I'm trying to figure out best practices regarding ground layout, but it seems the more I read the less I understand about the subject as many recommendations seem to contradict themselves. So far I am under the impression that when using a ground plane one should route the specific node through a single via / contact directly to the ground plane. Others seem to recommend that stitching multiple vias to the plane works better since that decreases resistance. From what I've read the latter technique could be prone to introducing ground loops though, which I want to avoid. Right now I'm lost as to how I should layout the following PCB:

ground fill top layer

The first picture shows the top layer ground filled and both caps and casings directly connected to that fill.

ground fill both layers with vias

The second picture shows the same layout as the first, but with an additional ground fill on the bottom and stitching vias connecting both ground layers. The return is for the 3.3V supply only, the two unmarked connectors in the middle transmit the balanced signal to a differential amplifier down the line. I am under the impression that the second way would be overkill for this example, but I'm trying to learn what would be the best practice here. Many thanks in advance!


3 Answers 3


For a successful quiet ground, use at least a 2-layer PCB.

Have one layer be the ground plane, with NO SLITS cut in the sheet. Only vias are allowed. And the vias should be spaced far enough apart that some grounded-copper always flows between the vias.

Once you get experience with ground planes, you can begin thinking about where to place slits so as to steer the return/ground currents, and minimize interactions/crosstalk between your circuits.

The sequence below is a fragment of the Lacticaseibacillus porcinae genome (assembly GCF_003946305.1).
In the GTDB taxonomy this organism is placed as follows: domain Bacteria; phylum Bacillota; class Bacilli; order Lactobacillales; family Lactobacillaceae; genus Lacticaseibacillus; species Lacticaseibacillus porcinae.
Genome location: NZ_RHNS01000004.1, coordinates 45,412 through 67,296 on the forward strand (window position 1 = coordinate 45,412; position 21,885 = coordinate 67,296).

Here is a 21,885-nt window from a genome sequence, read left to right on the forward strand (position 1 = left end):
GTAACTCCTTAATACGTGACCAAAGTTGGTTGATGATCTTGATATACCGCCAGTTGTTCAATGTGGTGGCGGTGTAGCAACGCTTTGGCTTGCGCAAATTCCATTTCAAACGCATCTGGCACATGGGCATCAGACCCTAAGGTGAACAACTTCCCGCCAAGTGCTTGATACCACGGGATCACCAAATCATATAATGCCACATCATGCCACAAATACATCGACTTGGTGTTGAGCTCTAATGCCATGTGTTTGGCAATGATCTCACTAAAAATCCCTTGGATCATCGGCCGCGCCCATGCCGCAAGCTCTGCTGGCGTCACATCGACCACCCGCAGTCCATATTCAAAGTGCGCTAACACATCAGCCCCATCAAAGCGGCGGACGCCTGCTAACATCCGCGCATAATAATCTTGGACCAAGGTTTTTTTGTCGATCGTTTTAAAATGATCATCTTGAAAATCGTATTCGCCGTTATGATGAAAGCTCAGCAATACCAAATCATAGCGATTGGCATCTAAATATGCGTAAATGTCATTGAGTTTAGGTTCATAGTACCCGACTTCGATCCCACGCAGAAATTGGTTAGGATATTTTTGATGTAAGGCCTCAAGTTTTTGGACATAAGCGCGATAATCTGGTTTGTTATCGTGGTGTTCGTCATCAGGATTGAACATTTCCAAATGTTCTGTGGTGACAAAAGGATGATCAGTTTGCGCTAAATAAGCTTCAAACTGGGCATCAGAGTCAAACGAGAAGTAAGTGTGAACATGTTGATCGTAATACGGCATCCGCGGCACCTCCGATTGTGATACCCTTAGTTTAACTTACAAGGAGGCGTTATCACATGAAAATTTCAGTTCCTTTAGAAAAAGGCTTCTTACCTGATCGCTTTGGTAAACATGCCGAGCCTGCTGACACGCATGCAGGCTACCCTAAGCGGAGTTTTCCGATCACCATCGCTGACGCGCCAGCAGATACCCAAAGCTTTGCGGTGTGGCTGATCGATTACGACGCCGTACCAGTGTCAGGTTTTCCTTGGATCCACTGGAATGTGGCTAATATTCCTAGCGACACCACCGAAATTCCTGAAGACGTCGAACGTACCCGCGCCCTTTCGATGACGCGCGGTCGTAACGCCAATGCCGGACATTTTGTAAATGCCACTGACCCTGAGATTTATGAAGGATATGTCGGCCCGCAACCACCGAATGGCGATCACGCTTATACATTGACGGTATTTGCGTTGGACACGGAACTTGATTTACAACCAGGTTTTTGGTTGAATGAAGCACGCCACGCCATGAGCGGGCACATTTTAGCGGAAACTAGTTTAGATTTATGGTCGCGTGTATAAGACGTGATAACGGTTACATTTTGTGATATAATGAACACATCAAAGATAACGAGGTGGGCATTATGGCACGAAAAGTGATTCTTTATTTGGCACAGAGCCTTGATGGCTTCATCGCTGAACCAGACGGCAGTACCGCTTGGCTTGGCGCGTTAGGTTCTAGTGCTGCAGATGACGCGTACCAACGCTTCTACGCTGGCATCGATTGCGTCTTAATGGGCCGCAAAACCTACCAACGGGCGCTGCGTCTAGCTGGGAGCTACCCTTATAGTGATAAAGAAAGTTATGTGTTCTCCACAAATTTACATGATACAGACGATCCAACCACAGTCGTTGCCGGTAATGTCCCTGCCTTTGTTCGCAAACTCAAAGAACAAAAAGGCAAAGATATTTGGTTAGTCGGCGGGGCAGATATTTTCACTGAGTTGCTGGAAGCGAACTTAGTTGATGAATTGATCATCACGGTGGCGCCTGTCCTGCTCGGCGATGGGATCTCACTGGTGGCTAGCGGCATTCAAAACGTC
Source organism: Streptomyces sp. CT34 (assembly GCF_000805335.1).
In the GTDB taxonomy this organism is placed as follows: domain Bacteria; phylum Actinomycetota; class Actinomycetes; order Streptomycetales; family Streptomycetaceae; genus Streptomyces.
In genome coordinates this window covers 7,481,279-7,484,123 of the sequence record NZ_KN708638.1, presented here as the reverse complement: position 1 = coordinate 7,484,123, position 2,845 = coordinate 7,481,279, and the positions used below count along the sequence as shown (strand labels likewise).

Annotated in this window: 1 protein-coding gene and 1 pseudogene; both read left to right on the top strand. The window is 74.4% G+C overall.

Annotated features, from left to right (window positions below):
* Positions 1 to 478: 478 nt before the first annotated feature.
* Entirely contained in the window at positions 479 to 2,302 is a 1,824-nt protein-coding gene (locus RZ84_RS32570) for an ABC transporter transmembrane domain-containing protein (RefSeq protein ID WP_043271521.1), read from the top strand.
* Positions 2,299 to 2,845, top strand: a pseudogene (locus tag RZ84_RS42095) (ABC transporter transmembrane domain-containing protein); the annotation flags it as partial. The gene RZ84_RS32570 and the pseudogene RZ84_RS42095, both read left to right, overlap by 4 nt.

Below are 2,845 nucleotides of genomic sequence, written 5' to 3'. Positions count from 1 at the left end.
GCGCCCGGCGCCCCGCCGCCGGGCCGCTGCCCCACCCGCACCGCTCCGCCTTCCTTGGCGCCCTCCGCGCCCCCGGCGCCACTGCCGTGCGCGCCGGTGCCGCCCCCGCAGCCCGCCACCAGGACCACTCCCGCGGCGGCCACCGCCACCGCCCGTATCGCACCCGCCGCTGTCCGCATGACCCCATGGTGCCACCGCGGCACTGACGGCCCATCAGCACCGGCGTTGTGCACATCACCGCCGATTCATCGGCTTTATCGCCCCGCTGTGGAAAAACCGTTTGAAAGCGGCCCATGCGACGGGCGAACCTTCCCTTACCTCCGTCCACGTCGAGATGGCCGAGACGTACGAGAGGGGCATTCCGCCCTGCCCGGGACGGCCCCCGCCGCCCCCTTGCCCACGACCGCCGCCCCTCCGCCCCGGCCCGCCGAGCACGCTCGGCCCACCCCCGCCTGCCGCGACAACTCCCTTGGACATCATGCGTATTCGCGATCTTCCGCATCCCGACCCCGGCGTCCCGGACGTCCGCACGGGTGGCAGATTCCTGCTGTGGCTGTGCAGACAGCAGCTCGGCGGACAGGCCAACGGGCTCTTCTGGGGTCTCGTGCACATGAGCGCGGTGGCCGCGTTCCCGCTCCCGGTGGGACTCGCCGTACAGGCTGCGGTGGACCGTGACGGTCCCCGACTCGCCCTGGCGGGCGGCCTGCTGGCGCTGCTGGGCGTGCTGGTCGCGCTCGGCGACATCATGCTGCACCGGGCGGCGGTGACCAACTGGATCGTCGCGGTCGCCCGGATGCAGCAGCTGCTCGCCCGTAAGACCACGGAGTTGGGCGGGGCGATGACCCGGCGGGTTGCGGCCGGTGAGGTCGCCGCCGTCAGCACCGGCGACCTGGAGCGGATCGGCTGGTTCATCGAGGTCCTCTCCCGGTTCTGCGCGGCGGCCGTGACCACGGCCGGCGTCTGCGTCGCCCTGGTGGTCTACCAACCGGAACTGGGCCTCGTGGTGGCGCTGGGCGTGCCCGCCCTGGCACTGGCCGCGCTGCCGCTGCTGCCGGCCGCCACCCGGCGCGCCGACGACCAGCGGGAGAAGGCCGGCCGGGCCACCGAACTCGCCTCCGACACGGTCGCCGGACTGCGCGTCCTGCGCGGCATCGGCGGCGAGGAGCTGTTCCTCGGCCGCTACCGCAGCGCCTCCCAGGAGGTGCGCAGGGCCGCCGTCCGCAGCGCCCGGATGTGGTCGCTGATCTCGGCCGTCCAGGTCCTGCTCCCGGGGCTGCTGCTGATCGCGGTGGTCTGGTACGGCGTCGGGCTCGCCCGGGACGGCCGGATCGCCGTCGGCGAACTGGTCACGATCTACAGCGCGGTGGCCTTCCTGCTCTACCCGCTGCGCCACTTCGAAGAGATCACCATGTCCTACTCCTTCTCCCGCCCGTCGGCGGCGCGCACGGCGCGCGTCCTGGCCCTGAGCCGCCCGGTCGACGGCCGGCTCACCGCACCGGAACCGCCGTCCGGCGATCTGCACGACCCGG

how many vias to use? a square of copper foil of the default thickness (1 ounce per square foot, 35 microns thick, 1.4 mils thick) has 0.000500 ohms per square of foil, measured from opposite edges.

A via of 1/16 inch depth and 1/48 inch diameter has 1:1 depth/perimeter ratio, thus also has ONE SQUARE OF FOIL plated inside the drilled hole.

That means those vias look like 0.000500 ohms (which varies 0.4% per degree Centigrade in resistance; at 125C, the resistance has increased 40%).

The thermal resistance of this default foil thickness is 70 degree Centigrade per square per watt.

If you put 1 amp thru such a via (1:1 ratio), the power dissipated inside the hole is P = I^2 * R = 1*1 * 0.0005 = 0.5 milliWatt. Thus the temperature rise is well under 1 degree C, compared to the planes and traces on the PCB surface.

  • \$\begingroup\$ So if I understand that correctly I should use the bottom layer as a solid ground plane and connect the nodes on the top through a via to that bottom plane? Do I use a single via per node in that case or a few in parallel? Thanks for taking your time \$\endgroup\$
    – PalimPalim
    Commented Apr 23, 2020 at 12:20